“I am Non-binary and trans-feminine. At the current moment, I am unable to access HRT (Hormone Replacement Therapy) due to my housing and economic situation. I’m on the chubby side and I still have my bio dildo. If any of those are an issue, feel free to exit stage left.”
That’s what my usual “disclaimer” looks like on my profiles. I add these because, again, I want to lay my cards on the table. Because I’m afraid that otherwise, people will feel misled somehow. Logically, I don’t imagine that these disclaimers are anything but obvious. I’m thick and, even if cis women thought I was just butch, the mention of being trans and the bio dildo euphemism would make it clear. (I used to use the expression “fleshy strap-on” but that kept going over people’s heads). But you’d be surprised. Unfortunately, I’ve noticed that cis Sapphics also often feel like they need to “disclose” that they’re on the thicker side up-front. Solidarity, sisters.
Even among the LGBTQIA+ community, there is a staggering amount of ignorance regarding the trans experience on the part of cisgender folks. I’ve had many people mix up trans women and trans men. Most recently, I had a woman ghost me after I corrected her misconception by reiterating the fact that I have a “bio dildo” and explaining the euphemism. Some of my favorites, though, are the ones who think that being trans is like a Magical Girl transformation and that by shouting that I’m trans into the ether, a la Greyskull, I will immediately undergo years of HRT and surgeries. I wish that were the case.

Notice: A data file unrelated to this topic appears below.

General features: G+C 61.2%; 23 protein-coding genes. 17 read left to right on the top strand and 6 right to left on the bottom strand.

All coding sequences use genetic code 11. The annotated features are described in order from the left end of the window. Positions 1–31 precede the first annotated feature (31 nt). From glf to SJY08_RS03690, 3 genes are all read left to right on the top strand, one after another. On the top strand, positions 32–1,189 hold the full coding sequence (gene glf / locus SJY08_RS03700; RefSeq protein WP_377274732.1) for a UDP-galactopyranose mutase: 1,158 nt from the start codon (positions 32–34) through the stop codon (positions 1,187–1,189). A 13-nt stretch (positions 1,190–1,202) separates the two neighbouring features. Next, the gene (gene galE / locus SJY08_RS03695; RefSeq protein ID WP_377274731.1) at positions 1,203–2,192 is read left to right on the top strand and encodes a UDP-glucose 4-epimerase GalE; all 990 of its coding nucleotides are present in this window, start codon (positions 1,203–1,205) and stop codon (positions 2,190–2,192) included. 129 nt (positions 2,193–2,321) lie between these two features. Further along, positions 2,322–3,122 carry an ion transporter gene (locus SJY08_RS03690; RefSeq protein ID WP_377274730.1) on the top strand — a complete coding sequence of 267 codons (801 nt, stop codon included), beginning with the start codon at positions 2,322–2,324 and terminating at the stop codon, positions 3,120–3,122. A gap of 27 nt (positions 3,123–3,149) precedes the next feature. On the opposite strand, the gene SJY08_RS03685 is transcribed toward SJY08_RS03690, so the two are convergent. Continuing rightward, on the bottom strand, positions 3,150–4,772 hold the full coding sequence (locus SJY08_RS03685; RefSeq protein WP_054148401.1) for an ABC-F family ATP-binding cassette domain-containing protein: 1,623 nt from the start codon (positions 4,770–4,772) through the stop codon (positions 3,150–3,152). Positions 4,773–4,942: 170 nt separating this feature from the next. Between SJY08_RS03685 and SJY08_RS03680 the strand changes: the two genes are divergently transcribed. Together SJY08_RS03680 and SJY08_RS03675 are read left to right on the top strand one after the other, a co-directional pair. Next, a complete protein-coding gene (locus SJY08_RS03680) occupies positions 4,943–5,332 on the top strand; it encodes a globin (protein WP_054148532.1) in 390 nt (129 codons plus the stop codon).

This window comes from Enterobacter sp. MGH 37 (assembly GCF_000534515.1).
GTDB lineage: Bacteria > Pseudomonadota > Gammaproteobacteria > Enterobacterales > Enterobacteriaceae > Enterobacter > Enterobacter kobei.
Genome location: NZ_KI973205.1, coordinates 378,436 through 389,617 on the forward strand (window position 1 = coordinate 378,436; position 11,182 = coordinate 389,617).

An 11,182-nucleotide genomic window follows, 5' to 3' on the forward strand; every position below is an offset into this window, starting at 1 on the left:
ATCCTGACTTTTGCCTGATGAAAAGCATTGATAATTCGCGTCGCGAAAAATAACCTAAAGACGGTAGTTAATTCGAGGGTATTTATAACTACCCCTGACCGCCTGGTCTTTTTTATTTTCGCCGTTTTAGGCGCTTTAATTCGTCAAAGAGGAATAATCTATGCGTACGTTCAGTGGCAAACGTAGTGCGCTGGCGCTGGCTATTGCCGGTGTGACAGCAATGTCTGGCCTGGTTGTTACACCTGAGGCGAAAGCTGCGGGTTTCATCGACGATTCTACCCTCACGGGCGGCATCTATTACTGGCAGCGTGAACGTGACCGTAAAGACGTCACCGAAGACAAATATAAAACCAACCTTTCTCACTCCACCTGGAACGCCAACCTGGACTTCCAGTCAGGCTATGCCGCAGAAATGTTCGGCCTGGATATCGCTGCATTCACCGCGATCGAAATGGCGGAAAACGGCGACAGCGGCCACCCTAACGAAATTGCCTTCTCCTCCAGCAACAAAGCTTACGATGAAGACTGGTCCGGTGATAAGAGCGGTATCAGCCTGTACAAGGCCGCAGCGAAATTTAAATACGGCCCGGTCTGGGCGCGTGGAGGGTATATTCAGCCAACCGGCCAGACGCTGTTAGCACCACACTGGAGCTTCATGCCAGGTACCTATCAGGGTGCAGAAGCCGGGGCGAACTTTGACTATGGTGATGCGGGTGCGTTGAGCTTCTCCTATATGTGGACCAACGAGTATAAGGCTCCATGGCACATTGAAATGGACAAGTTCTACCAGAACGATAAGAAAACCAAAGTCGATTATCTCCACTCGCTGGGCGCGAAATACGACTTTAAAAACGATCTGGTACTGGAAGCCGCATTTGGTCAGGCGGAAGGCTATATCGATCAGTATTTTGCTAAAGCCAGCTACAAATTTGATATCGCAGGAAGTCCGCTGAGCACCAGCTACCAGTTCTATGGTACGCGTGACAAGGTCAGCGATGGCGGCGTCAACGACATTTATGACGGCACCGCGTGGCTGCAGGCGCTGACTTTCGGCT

Though these hiccups are more common than I’d like, I’m grateful that they tend to come from places of ignorance and misunderstanding rather than malice. I’ve been using these apps for years and can count on one hand the number of times that women have been intentionally rude or hateful towards me (men are a whole other story). Women are always a treasure to connect with. Even people for whom the bio dildo and transition were deal breakers have generally been perfectly respectful about it.
I want to thank Velvet again for sharing faer insights in this fantastic post. I pay all my guest writers and would like to increase the rate, hire more amazing writers, or both. If you want to see more new voices on C&K, head to the Tip Jar to support the blog.